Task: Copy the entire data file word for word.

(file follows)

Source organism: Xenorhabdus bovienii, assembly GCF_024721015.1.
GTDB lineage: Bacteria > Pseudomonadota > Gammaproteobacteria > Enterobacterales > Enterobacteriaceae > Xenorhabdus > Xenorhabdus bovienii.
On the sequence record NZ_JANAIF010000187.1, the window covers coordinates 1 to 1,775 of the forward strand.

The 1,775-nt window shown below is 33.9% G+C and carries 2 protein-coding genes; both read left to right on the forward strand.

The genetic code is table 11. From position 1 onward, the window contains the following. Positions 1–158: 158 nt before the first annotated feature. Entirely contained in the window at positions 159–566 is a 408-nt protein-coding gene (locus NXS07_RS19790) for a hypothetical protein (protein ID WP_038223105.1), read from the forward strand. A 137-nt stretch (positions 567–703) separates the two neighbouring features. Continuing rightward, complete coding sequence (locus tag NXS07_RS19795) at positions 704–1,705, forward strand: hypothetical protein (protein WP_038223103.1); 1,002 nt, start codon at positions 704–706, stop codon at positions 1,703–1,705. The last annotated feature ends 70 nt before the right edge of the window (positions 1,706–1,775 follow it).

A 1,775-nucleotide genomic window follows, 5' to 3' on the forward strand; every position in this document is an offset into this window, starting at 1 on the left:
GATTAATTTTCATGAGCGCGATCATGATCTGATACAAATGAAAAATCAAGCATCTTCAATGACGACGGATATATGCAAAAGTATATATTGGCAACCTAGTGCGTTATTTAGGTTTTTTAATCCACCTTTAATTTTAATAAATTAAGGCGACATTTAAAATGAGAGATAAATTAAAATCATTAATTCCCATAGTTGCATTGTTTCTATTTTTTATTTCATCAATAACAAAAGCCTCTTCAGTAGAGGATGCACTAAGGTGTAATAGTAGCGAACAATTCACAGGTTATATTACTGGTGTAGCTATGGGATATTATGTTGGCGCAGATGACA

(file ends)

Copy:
Source organism: Xenorhabdus bovienii, assembly GCF_024721015.1.
GTDB lineage: Bacteria > Pseudomonadota > Gammaproteobacteria > Enterobacterales > Enterobacteriaceae > Xenorhabdus > Xenorhabdus bovienii.
On the sequence record NZ_JANAIF010000187.1, the window covers coordinates 1 to 1,775 of the forward strand.

The 1,775-nt window shown below is 33.9% G+C and carries 2 protein-coding genes; both read left to right on the forward strand.

The genetic code is table 11. From position 1 onward, the window contains the following. Positions 1–158: 158 nt before the first annotated feature. Entirely contained in the window at positions 159–566 is a 408-nt protein-coding gene (locus NXS07_RS19790) for a hypothetical protein (protein ID WP_038223105.1), read from the forward strand. A 137-nt stretch (positions 567–703) separates the two neighbouring features. Continuing rightward, complete coding sequence (locus tag NXS07_RS19795) at positions 704–1,705, forward strand: hypothetical protein (protein WP_038223103.1); 1,002 nt, start codon at positions 704–706, stop codon at positions 1,703–1,705. The last annotated feature ends 70 nt before the right edge of the window (positions 1,706–1,775 follow it).

A 1,775-nucleotide genomic window follows, 5' to 3' on the forward strand; every position in this document is an offset into this window, starting at 1 on the left:
GATTAATTTTCATGAGCGCGATCATGATCTGATACAAATGAAAAATCAAGCATCTTCAATGACGACGGATATATGCAAAAGTATATATTGGCAACCTAGTGCGTTATTTAGGTTTTTTAATCCACCTTTAATTTTAATAAATTAAGGCGACATTTAAAATGAGAGATAAATTAAAATCATTAATTCCCATAGTTGCATTGTTTCTATTTTTTATTTCATCAATAACAAAAGCCTCTTCAGTAGAGGATGCACTAAGGTGTAATAGTAGCGAACAATTCACAGGTTATATTACTGGTGTAGCTATGGGATATTATGTTGGCGCAGATGACA